As world leaders meeting at the United Nations General Assembly debate military intervention in Syria, Europe is struggling to make diplomatic progress in the other main source country for asylum-seekers and migrants: Libya.
EU officials expressed optimism this week that, despite the passing of yet another deadline for reaching a deal between warring factions in the North African country, they can still help broker a power-sharing agreement.
“Something is moving,” said one diplomat. “I believe [Russian President Vladimir] Putin’s activism in Syria is a good sign also for Libya.”
The EU has focused a lot of effort in recent months on Libya, a major gateway for migrants and refugees crossing the Mediterranean in an effort to reach Europe. The EU has been mediating talks between rival factions in Libya even as it ramps up a naval mission in the Mediterranean aimed at stopping the people-smugglers operating out of the country. An agreement is seen as crucial to the effectiveness of the operation.
“During this first part of the naval mission we have had 20 cases where we could have intervened to identify and arrest the smugglers, if we had already been allowed to act in international waters,” said an EU military commander involved in the operation.
The number of refugees and migrants crossing the Mediterranean this year has exceeded 300,000, including almost 200,000 people landing in Greece and 110,000 in Italy, according to UNHCR, the UN refugee agency. In all of 2014, 219,000 people made the same dangerous trip, which, this year, has already killed over 2,500 refugees and migrants.
At an emergency summit last week, EU leaders agreed to strengthen external border controls. But the bloc is also trying to address the root causes of the refugee crisis: the political and humanitarian situations in Syria and Libya.
Libya has been torn between two capitals after the Western military intervention in 2011 that toppled the regime of Muammar Qadhafi: Tripoli, in the west, and the internationally recognized Tobruk, in the east.
Chaos in Libya
Negotiations between the two capitals have reached a critical stage. The UN special envoy to Libya, Bernardino León, has already set two deadlines that have been missed — one in June and one on September 21 — for reaching a deal between Tripoli and Tobruk.
Officials say León has made some progress in the talks and hopes for an agreement before the newly set deadline of October 20, when the mandate of the Tobruk assembly will expire.
The Spanish negotiator has already handed Libya’s factions a final draft of a peace deal to form a united government. The draft includes an institutional framework that Tobruk and Tripoli, the former capital now controlled by Libya Dawn, an alliance of Islamist-leaning former militias and armed factions, must decide whether to accept.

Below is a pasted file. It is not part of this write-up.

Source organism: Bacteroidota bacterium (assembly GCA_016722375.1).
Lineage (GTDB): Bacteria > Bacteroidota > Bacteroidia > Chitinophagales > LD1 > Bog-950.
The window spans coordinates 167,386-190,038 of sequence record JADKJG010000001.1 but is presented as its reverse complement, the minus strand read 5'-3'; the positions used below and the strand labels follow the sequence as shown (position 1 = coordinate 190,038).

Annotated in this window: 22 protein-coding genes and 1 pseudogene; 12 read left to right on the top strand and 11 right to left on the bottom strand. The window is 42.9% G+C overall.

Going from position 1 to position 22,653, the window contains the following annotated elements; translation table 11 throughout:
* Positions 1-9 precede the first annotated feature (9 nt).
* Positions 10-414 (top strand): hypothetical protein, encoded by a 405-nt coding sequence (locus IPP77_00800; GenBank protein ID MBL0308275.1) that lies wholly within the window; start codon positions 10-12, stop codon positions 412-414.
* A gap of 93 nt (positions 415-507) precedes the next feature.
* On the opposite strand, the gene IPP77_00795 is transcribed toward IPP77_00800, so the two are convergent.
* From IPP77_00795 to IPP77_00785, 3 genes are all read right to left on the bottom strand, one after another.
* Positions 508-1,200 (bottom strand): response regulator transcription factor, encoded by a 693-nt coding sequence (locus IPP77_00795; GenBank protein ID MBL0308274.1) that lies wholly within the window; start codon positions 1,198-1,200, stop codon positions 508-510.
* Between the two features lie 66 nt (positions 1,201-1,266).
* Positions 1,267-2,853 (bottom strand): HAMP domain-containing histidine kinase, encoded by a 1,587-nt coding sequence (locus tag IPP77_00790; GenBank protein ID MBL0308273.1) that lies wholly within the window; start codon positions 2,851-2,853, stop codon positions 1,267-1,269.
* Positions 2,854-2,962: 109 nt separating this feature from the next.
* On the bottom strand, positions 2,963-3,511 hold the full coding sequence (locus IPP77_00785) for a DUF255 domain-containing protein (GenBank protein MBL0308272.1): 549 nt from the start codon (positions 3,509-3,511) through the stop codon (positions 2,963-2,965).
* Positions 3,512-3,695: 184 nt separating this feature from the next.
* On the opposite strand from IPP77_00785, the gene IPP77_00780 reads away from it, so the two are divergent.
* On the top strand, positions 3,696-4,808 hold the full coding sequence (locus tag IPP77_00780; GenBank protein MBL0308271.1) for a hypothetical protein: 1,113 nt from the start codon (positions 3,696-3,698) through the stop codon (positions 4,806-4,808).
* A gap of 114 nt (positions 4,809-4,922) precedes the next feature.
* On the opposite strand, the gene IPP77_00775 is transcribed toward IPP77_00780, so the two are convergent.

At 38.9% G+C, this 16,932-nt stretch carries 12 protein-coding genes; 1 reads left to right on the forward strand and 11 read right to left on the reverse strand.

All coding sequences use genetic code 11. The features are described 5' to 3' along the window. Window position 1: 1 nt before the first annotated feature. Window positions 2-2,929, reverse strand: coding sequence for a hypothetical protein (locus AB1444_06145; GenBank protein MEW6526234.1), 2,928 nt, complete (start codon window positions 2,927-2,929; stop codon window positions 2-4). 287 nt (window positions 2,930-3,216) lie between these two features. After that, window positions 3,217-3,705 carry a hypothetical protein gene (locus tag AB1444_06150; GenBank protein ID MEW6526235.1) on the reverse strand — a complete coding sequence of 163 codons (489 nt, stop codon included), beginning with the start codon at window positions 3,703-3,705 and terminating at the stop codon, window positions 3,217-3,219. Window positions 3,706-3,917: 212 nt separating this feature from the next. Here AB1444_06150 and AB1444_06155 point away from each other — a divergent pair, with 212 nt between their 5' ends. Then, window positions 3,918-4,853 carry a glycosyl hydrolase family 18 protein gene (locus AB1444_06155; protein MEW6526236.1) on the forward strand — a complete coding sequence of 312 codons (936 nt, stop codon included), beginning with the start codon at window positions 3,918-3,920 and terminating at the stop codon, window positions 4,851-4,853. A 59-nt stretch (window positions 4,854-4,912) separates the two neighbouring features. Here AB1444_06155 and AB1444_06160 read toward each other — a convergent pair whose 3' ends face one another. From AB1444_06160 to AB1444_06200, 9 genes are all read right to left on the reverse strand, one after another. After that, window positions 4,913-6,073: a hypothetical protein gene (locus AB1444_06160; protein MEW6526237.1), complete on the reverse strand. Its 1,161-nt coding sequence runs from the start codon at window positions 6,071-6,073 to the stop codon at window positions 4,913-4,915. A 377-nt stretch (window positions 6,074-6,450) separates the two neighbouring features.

The two capitals must also agree on the appointment of an independent prime minister and two deputies, one for each capital, then the assemblies must vote on these names, EU diplomats involved in the talks said.
A debate on the situation in Libya has been penciled in for the agenda of a meeting of EU foreign affairs ministers set for October 12 in Luxembourg, two EU diplomats said.
But the optimism is not widely shared.
“There are many powerful subjects that are profiting from the actual chaos and that are opposing a deal: people-smugglers, local mobsters, terrorist groups, warlords,” said Karim Mezran, a Libya expert at Atlantic Council, a Washington-based think tank. “Rationally I am not very optimistic.”
‘Sophia’ is born
The EU is also moving forward on another front in the migration battle.
EUNAVFOR Med, the naval mission launched by the EU to fight human-traffickers in the Mediterranean, is about to move from an initial stage of intelligence-gathering into a more operational phase in which EU ships will be able to board, search, seize and divert suspected vessels in international waters.
With this new stage, which starts October 7, the operation will be renamed “Sophia” after the baby born on one of the ships involved in a rescue operation in August off the coast of Libya.
So far 22 European countries have been taking part in the mission which, according to EU military sources, has involved four ships (two German vessels, one Italian and one English).
“But we don’t know yet how many ships will be deployed in this second phase and whether all the initial 22 countries will take part,” said an EU military source.
The four ships involved have so far stopped 15 people-smugglers, who have been arrested by Italian authorities. The operation has saved more than 2,000 lives, said EU foreign policy chief Federica Mogherini.
But the next phase of the operation, which has not been approved yet, would also involve actions in Libyan waters and ports, meaning the Sophia operation needs a UN green light or an invitation from a new united Libyan government, if and when it can be formed.